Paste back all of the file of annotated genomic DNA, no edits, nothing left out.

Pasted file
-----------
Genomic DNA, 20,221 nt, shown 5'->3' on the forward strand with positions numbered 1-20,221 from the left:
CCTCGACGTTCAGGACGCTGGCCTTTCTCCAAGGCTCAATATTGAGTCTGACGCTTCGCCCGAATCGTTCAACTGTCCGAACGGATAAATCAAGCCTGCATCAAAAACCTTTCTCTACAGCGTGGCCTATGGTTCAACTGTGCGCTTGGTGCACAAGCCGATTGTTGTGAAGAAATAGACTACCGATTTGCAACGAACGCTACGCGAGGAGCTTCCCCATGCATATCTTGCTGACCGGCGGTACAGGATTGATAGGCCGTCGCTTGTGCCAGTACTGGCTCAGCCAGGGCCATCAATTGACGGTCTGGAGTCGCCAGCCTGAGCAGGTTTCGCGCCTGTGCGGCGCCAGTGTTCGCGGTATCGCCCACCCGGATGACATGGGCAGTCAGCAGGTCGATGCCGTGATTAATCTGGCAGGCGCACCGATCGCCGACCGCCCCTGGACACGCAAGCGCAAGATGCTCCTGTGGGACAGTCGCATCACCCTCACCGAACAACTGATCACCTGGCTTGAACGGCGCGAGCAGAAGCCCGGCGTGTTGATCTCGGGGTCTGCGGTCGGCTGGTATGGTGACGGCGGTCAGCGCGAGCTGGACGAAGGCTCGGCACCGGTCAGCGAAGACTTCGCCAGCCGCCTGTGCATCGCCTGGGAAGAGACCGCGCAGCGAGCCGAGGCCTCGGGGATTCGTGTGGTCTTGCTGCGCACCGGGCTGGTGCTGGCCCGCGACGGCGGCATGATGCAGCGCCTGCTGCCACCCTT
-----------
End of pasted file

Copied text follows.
Genomic DNA, 20,221 nt, shown 5'->3' on the forward strand with positions numbered 1-20,221 from the left:
CCTCGACGTTCAGGACGCTGGCCTTTCTCCAAGGCTCAATATTGAGTCTGACGCTTCGCCCGAATCGTTCAACTGTCCGAACGGATAAATCAAGCCTGCATCAAAAACCTTTCTCTACAGCGTGGCCTATGGTTCAACTGTGCGCTTGGTGCACAAGCCGATTGTTGTGAAGAAATAGACTACCGATTTGCAACGAACGCTACGCGAGGAGCTTCCCCATGCATATCTTGCTGACCGGCGGTACAGGATTGATAGGCCGTCGCTTGTGCCAGTACTGGCTCAGCCAGGGCCATCAATTGACGGTCTGGAGTCGCCAGCCTGAGCAGGTTTCGCGCCTGTGCGGCGCCAGTGTTCGCGGTATCGCCCACCCGGATGACATGGGCAGTCAGCAGGTCGATGCCGTGATTAATCTGGCAGGCGCACCGATCGCCGACCGCCCCTGGACACGCAAGCGCAAGATGCTCCTGTGGGACAGTCGCATCACCCTCACCGAACAACTGATCACCTGGCTTGAACGGCGCGAGCAGAAGCCCGGCGTGTTGATCTCGGGGTCTGCGGTCGGCTGGTATGGTGACGGCGGTCAGCGCGAGCTGGACGAAGGCTCGGCACCGGTCAGCGAAGACTTCGCCAGCCGCCTGTGCATCGCCTGGGAAGAGACCGCGCAGCGAGCCGAGGCCTCGGGGATTCGTGTGGTCTTGCTGCGCACCGGGCTGGTGCTGGCCCGCGACGGCGGCATGATGCAGCGCCTGCTGCCACCCTT